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I just got a letter and spoke to them on the phone. Can anyone offer advice please.

kim7171kim7171 Member Posts: 23 Connected
edited March 2019 in Disabled people
I have just got my letter and spoke to them on the phone.. i am scared to death about this. You hear such horror stories from people.. i have a close friend with a serverly disabled child and they have taken everything off her saying the child doesant need it..

I live alone am 48yrs  and use a stick. I was on naproxin which barely helped but now i cant even take that as i am alergic to anti imflamatris.. so can only take pain killer.. 
I have been through the ocupatipnal health etc and grant systerm and had it all aproved for my bathroom to be adapted into a wet room. So dont know if this will go i  my favour.. can anyone offer advice please..

Replies

  • poppy123456poppy123456 Member Posts: 22,218 Disability Gamechanger
    Hi,

    Where was the letter from?
    Proud winner of the 2019 empowering others award. This award was given for supporting disabled people and their families for the benefit advice I have given to members here on the community.
  • CockneyRebelCockneyRebel Member Posts: 5,257 Disability Gamechanger
    Hi @kim7171 and welcome

    1 - Identify those activities you have any kind of issue with.

    2 - Identify whether the issue is that you can’t do the activity at all; can’t do it reliably, can’t do it repeatedly; can’t do it safely or in a reasonable time. If any one of these apply to an activity then you can’t do it at all and it’s okay to say so. However, as well as ticking the box saying you either can’t do it all need help or aids, remember to say which one(s) of the above apply.

    3 - Have a copy of the PIP points scoring system in front of you. The questions in the form don’t match the points scoring so it’s as well to be aware of this.

    4 - For every activity you think you score points you need to think of 2 or 3 recent examples of incidents when you tried to do that activity. Describe in detail the what, when, where, who witnessed, what happened next etc. Don’t skimp on detail. It’s often better to type it up in Word first rather than write in the form. If it won’t fit then add extra sheets, remembering to put your name, NINO and the question to which the answer relates on each sheet. Alternatively, reduce the font and cut and paste the Word answer into the form. Note that doing point 4 correctly is far more important than supporting medical evidence in most cases.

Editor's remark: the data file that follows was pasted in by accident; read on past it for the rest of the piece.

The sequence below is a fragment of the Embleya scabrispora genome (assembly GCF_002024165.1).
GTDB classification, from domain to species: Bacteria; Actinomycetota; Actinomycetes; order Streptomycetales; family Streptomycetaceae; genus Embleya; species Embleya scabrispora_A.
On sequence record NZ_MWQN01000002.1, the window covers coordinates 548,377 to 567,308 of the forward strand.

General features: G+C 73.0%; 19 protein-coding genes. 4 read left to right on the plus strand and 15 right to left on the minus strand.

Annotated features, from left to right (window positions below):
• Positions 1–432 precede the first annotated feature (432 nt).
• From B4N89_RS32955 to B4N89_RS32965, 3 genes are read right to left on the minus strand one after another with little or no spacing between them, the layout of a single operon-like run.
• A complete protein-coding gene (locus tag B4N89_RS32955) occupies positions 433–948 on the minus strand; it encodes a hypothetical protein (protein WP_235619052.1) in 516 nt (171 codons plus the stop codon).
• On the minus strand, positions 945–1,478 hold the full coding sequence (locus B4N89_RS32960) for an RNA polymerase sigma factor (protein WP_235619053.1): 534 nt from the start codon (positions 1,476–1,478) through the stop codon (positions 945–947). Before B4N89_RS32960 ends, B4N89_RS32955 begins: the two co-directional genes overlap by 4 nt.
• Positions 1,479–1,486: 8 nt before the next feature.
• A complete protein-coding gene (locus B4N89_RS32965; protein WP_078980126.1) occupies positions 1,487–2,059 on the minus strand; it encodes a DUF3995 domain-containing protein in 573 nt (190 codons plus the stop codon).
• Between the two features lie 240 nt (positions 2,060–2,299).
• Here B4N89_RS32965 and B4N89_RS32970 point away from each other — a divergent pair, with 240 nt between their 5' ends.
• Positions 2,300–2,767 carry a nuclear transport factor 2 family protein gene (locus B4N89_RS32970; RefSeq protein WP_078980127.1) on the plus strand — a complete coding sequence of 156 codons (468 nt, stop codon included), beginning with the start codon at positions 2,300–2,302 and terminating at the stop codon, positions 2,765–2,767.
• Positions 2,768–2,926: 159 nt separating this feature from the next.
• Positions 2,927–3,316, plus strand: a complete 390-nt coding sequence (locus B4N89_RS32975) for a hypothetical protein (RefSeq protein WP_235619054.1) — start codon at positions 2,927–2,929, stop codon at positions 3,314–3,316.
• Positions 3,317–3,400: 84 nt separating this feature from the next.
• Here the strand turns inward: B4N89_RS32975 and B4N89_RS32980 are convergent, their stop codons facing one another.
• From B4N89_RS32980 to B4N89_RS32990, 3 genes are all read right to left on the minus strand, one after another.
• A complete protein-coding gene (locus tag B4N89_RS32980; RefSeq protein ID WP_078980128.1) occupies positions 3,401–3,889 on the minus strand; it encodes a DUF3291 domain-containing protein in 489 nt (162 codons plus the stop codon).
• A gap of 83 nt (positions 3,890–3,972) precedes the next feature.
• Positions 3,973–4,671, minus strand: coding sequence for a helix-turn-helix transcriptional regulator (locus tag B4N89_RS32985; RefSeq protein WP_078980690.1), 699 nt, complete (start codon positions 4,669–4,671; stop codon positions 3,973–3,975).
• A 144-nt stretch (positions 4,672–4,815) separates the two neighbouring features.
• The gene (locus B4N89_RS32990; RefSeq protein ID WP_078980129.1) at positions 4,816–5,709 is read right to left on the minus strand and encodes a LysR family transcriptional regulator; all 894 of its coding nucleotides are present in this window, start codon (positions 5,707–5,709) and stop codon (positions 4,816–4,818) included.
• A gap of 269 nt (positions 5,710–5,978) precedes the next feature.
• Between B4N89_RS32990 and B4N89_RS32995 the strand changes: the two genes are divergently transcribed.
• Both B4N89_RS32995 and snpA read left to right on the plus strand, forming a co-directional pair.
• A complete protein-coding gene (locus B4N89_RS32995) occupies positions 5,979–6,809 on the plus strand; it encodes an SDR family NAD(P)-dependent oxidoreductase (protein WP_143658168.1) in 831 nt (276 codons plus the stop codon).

5 - Use the extra information section to describe your conditions in detail; the specifics of the symptoms and especially how they interact. 

    Also, if applicable, use it to spell out that you want an ongoing award and explain why e.g. your condition is degenerative, you’ve done all the adapting you’re going to do etc. If you don’t specifically ask for an ongoing award you will almost always get a short one. 

    6 - Assuming your diagnoses are not in question and ditto the prognosis then ask yourself what gap in your evidence does medical evidence fill in terms of points scoring? If you can’t answer that then consider not sending it in. 10 reports all saying the same thing are no better than 1. Volume of evidence, especially medical evidence, doesn’t win you PIP and medical evidence is also not as helpful as your own anecdotes unless you are someone who lacks insight into their own condition e.g. someone with a learning disability or certain mental health conditions. Clarity and focus of evidence wins you PIP. 

    7 - Whilst PIP ask for the form back in 4 weeks they will grant a 2 week extension without question if you ask. However, there is no actual deadline for returning the form in the legislation so that deadline can be extended if reasonable. What could be more reasonable than having a medical condition which slows you down? Ask for an extension as a reasonable adjustment under EA 10 if applicable. 

    8 - By all means get an advice service to do this but if they don’t do most of the above then you’re better off doing it yourself. Welfare rights advisers do not have some magic form of words they use and  their knowledge of the law, guidance or case law only occasionally comes into play at the firm filling stage. No-one especially likes form filling but unless your impairment creates specific difficulties with form filling there’s no reason you can’t do it yourself. It’s all about the anecdotal evidence.


    Be all you can be, make  every day count. Namaste
  • kim7171kim7171 Member Posts: 23 Connected
    Thank you so much for all this. I will deffinatey follow it.. fingers crossed..
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